Love Let Loose
By Alexandra Olson
American University
Washington , DC

 

As a child, I created a seemingly abstract idea about love. I thought that the color of my heart leaked out of my body, as if the love I held within me was being exposed on the outside. I believed that to love is such a powerful component to life that it was impossible to stay confined in one singular heart. Every night as I was being tucked in, I said to my parents: I love you with all my heart, and even past that.

On Saturday, September 11th, I was shocked to hear Ambassador Akbar Ahmed announcing to an audience of devout listeners that “we need to love outside of our hearts”. I couldn’t help making the connection between my young abstractness to a newly founded idea: love outside of the heart is not an abstract idea. It is necessary to finding peace.

On Saturday, Ambassador Ahmed, along with Daniel Tutt, Patrick McDermott, and Alex Kronemer, contributed to a “Hope Not Hate” presentation at the Washington DC Jewish Community Center. The program was hosted by Keynote 20,000 Dialogues and Americans for Informed Democracy, both organizations that cultivate dialogue, civic engagement, and peaceful idealization for a sustainable world. It was a gift to each member of the audience to attend such an event.

The date was tremendously appropriate. It is peculiar that those of us who remember the tragic events of September 11th, 2001, all seem to describe the day in the same manner. Clear skies, bright, blue, and beautiful. Most individuals state that they remember exactly where they were, what they were doing, and how they felt on that day. It is haunting. In my opinion, there was no better way to commemorate and reflect on our similar emotions regarding the attacks than to participate in an interfaith dialogue.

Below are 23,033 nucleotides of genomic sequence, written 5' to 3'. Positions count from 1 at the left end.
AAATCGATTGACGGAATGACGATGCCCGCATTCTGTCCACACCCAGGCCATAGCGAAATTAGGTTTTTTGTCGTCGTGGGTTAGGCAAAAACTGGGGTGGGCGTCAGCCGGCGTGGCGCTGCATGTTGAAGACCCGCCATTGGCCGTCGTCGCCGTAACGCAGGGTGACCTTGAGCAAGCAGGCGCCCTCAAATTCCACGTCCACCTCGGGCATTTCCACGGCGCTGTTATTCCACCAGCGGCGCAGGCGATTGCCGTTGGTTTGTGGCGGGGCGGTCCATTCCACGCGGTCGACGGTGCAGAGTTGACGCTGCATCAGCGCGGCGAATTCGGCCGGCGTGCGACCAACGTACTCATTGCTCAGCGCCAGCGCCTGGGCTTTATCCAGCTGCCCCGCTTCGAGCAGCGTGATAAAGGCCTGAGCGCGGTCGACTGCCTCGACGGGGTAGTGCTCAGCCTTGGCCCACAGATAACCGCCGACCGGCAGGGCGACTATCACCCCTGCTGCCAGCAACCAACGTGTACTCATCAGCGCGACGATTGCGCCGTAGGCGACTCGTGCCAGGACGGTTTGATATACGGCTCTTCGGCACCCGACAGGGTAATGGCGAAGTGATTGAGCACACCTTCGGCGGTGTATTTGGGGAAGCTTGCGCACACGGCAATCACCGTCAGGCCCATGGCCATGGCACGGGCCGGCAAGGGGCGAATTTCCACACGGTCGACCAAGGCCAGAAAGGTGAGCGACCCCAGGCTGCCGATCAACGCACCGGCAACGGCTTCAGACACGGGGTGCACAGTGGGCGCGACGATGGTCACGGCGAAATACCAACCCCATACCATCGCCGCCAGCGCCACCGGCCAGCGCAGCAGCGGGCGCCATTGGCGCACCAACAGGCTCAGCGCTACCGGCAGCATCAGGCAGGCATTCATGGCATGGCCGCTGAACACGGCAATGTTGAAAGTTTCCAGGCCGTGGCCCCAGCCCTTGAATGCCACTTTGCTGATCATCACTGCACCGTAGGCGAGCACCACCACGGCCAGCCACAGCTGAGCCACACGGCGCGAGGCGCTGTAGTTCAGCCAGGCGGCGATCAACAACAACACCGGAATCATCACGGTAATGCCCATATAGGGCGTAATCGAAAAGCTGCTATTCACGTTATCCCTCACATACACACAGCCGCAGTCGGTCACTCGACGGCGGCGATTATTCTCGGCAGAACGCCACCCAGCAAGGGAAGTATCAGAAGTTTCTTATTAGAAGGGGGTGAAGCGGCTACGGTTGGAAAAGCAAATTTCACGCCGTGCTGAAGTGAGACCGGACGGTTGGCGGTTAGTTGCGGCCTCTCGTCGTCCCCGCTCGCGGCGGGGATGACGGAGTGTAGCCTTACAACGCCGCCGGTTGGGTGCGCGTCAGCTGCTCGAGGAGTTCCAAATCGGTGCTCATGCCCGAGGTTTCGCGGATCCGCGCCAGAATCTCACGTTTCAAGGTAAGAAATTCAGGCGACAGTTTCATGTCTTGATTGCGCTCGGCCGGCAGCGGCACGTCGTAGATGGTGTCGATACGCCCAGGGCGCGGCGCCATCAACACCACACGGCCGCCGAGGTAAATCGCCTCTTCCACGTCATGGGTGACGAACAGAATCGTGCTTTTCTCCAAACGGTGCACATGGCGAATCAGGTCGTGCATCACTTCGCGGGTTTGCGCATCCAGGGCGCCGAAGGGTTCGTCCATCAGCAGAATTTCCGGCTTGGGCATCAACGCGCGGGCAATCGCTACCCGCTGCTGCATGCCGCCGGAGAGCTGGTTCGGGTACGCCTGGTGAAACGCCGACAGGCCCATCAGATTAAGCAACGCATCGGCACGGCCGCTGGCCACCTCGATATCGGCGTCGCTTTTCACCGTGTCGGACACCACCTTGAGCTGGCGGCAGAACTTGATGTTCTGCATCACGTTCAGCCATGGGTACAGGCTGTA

Dr. Ahmed gave a lecture that tested the audience. He provided a list of quotes, asking the public to guess who the author was. He gave quotes of St. Francis, Benjamin Franklin, and the legendary Persian poet, Hafiz. It was amusing to listen to the gasps of surprise and interest when Dr. Ahmed gave the correct answers to his trivia. Clearly, we have a long way in understanding how similar we are from one another.

Followed by Dr. Ahmed’s presentation, we were treated to a screening of a film titled On a Wing and Prayer. The documentary revolves around Monem Salam, a Muslim-American who had dreamt of becoming a pilot. Unfortunately for Salam, pilot licensure in a post-September 11th America proved to be very challenging. The beautiful story unfolds in a very sarcastic, humorous fashion. However, it never loses its seriousness and it subtly addresses the completed dream that a Muslim-American produced. It is tremendously rewarding, and highly influential. Through laughter and tears, I profoundly believe that this film will give a better understanding of what it is like to be a Muslim in American today.

The closing hour of the program featured a panel discussion between the star of the film, Monem Salam, and Ambassador Ahmed. The men discussed the need to find the capacity to be compassionate, as well as the importance to spread the knowledge of peaceful dialogue.

An aurora of peace left the auditorium with me, and I wish to leave you with the same sense of closure. The individual presentations, film screening, and panel discussion reiterated the idea to let your love expand beyond your heart. Finally, we mustn’t forget “what begins in anger ends in shame”.

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Editor: Akhtar M. Faruqui
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